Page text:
This month the world of Jewish Education lost a giant. A female force for good in the modern world. Maureen Kendler was a gifted teacher and informal educator and in Jewish circles, she was both loved and respected by those that knew her and were privileged to learn from and with her.
I was lucky enough to attend a lecture by her about the portrayal of the 4 sons in the Passover Hagaddah at a Limmud Event in the UK. With Passover approaching at the end of this week it seemed like a good time to think about the session and how much I enjoyed it.
The session was called “Why are these 4 sons different to those other 4 sons?”.
Maureen took us on a journey through a thousand years of the sons (and in more modern versions, daughters too of course) and how these were represented through illustrations and how this had changed over time.
It wasn’t something I had ever thought of. As a family, we had just a few versions that we usually looked at and I had never really considered the illustrations as anything other than an accompanying nicety. Maureen blew that lazy idea right out of the water for me!
Maureen was a humble educator. She didn’t care if you knew nothing or a lot. She never assumed knowledge but never made you feel bad for not knowing the basics. She enjoyed imparting her knowledge in an interesting and somewhat different way. Somehow when she taught the audience just got drawn in. It was like being inside the process rather than on the outside looking in. It was joyful. It was enlightening. It was wonderful.
Every year, since I attended her session about the 4 sons, when I sit at the seder with friends I tell them about the sons and the pictures. I encourage everyone to share the pictures that they have in their versions of the book and we have a chat about what we see and how the pictures differ. I tell them about the session I went to and how interesting it was. It was just an hour or so but what an impression Maureen left on me and on the other attendees.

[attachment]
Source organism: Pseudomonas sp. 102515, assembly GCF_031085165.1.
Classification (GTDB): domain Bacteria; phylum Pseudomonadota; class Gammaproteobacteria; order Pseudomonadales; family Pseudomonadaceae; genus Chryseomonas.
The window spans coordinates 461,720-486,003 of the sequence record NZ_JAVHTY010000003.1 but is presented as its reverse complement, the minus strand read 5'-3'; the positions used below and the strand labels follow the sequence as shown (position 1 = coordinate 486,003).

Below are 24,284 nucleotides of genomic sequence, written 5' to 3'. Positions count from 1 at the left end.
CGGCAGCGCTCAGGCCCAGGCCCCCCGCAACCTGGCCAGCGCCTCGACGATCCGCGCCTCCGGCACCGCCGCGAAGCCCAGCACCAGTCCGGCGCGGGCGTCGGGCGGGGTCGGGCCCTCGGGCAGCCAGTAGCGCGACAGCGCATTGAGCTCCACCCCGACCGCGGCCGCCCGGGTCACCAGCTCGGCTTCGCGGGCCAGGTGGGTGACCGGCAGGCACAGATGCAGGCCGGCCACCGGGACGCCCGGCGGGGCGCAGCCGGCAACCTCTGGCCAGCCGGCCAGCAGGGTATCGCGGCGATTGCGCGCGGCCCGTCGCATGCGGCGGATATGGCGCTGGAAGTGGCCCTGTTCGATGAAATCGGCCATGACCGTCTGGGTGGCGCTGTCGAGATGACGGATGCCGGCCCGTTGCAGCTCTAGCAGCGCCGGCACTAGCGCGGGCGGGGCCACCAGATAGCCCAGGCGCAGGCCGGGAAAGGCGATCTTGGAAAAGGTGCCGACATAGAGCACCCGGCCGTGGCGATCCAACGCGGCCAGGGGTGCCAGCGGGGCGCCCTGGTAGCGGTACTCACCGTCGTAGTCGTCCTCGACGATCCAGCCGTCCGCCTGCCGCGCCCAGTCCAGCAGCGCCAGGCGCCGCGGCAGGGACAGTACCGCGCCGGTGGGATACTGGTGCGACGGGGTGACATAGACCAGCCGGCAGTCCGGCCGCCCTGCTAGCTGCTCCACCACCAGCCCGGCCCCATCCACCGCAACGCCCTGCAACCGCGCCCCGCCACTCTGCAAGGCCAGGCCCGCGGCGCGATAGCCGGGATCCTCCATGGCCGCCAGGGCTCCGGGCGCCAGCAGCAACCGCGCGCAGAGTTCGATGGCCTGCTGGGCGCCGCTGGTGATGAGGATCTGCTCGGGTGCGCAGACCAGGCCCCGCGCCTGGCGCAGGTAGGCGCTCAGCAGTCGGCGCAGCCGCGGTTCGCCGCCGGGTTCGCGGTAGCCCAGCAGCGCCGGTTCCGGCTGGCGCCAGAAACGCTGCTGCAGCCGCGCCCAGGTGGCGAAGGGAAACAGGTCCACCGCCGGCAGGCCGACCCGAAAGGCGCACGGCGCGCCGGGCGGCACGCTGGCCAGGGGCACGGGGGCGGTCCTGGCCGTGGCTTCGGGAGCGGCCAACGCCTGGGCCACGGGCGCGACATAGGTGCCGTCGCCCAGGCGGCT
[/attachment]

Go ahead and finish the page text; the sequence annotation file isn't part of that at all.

To have such a gift is something only a true educator has. Maureen was, in my opinion, an educator extraordinaire. She will be missed by those that knew her well and by those whom she just touched the edges of their education, like me.
Maureen was the epitome of an ‘Ima Kadima’, a forward-thinking career-minded mother who was passionate about women’s voices in education and the Jewish world, being heard and celebrated. If you would like to hear and see her in action please do click on the link to the video of her talk 52%: At the Crossroads.
This year, like every year, I will enjoy looking at all the sons and the children in our haggadot on seder night. Perhaps, in tribute to Maureen, you would also like to do this, this year, next year, any year. I think that she would like it.